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Unformatted text preview: n-down shirt with rolled-up sleeves, loafers, no socks. I was then twenty-four years old and because I owned a business I was slowly turning my thoughts away from college and toward a career. Very slowly. I had long hair and still dressed like a student. I generally gave little thought to what I wore or what image I portrayed. This lack of concern was not shared by all. Mr. Mitlo grabbed me on the sidewalk and shoved me into his small haberdashery. "I been waiting for you," he said with a thick accent, one of the few in Clanton. He was a Hungarian and had some colorful history of escaping from Europe while leaving behind a child or two. He was on my list of human interest stories to pursue as soon as football season was over. "Look at you!" he sneered as I stood just inside his door, by a rack of belts. But he was smiling and with foreigners it's easy to dismiss their bluntness due to translation problems. I sort of looked at myself. What exactly was the problem? Evidently, there were many. "You are a professional," he informed me. "A very important man in this town, and you are dressed like, uh, well..." He scratched his bearded chin as he searched for the proper insult. I tried to help. "A student." "No," he said, wagging an index finger back and forth as if no student had ever looked that bad. He gave up on the put-down and continued the lecture. "You are unique—how many people own a newspaper? You are educated, which is rare around here. And from up North! You are young, but you shouldn't look so, so, immature. We must work on your image." We went to work, not that I had a choice. He advertised heavily in theTimes, so I certainly couldn't tell him to take a hike. Plus, he made sense. The student days were gone, the revolution was over. I had escaped Vietnam and the sixties and college, and, though I wasn't ready to settle down to a wife and parenthood, I was beginning to feel my age. "You must wear suits," he decided as he went through racks of clothes. Mit...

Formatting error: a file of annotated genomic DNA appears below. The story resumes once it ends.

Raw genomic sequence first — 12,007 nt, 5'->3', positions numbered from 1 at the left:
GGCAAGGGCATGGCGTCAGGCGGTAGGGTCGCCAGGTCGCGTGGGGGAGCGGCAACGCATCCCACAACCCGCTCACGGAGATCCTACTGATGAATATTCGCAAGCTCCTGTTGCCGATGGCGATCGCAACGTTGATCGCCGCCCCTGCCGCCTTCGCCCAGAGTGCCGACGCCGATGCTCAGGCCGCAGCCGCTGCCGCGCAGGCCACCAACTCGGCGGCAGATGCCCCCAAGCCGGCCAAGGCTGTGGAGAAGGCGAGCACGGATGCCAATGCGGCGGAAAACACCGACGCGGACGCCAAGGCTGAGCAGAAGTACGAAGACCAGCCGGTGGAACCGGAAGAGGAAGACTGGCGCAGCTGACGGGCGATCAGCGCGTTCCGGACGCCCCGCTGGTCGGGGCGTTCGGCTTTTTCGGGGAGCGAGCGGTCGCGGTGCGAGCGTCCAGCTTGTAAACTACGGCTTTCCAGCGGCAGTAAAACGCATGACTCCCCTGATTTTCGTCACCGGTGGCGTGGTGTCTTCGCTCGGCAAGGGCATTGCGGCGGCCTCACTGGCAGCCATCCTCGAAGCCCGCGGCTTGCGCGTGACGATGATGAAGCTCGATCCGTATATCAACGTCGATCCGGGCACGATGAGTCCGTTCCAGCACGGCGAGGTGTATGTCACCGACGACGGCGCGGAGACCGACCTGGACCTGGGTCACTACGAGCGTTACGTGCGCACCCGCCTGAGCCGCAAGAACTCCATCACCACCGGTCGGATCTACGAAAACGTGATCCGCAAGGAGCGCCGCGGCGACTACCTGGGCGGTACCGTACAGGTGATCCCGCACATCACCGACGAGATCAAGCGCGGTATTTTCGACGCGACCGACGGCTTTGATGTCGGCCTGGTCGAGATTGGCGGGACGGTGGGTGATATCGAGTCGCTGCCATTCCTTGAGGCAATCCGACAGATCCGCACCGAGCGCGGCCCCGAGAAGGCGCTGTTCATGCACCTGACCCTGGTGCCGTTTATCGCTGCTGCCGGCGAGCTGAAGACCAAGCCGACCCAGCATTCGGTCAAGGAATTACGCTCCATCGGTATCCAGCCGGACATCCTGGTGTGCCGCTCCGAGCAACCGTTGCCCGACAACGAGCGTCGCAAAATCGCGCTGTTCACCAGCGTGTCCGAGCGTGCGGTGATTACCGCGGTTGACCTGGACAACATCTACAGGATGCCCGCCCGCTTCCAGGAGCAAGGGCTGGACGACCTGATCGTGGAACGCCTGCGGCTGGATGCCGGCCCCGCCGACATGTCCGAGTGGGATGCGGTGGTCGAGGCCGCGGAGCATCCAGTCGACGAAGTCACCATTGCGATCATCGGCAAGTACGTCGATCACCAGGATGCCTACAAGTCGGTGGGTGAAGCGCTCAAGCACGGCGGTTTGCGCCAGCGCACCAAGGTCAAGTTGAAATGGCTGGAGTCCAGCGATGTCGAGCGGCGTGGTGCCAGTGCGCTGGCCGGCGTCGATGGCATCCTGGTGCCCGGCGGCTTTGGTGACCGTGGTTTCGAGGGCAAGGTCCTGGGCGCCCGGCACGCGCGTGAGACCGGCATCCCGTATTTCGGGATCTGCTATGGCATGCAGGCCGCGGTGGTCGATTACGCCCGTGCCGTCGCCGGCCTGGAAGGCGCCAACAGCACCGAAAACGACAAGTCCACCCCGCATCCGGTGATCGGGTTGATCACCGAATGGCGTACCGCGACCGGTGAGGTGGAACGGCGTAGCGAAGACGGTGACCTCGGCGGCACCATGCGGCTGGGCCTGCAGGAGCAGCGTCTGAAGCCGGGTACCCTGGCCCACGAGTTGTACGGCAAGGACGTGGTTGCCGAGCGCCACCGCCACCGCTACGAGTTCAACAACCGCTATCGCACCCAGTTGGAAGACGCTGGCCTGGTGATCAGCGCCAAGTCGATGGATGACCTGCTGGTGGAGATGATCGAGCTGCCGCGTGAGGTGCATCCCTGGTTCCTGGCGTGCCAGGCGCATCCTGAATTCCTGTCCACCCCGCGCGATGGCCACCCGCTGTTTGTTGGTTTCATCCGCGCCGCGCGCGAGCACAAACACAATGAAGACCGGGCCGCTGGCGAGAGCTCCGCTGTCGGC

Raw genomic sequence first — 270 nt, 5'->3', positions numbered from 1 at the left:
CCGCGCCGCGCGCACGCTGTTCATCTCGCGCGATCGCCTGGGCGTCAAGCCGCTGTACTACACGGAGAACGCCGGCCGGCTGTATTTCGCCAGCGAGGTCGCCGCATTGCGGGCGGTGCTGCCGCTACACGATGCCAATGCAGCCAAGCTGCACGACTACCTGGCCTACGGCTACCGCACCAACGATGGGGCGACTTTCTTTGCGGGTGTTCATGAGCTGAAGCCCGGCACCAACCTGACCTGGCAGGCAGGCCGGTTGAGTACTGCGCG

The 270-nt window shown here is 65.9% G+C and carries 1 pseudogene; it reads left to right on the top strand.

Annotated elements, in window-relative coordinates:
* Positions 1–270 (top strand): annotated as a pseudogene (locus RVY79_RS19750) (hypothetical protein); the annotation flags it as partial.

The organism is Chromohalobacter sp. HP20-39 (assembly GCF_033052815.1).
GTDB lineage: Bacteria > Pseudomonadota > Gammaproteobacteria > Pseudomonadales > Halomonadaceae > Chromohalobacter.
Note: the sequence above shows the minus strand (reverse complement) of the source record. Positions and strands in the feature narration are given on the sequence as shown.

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This note was uploaded on 07/18/2010 for the course LIT 301 taught by Professor Dra during the Spring '10 term at American College of Computer & Information Sciences.
- Spring '10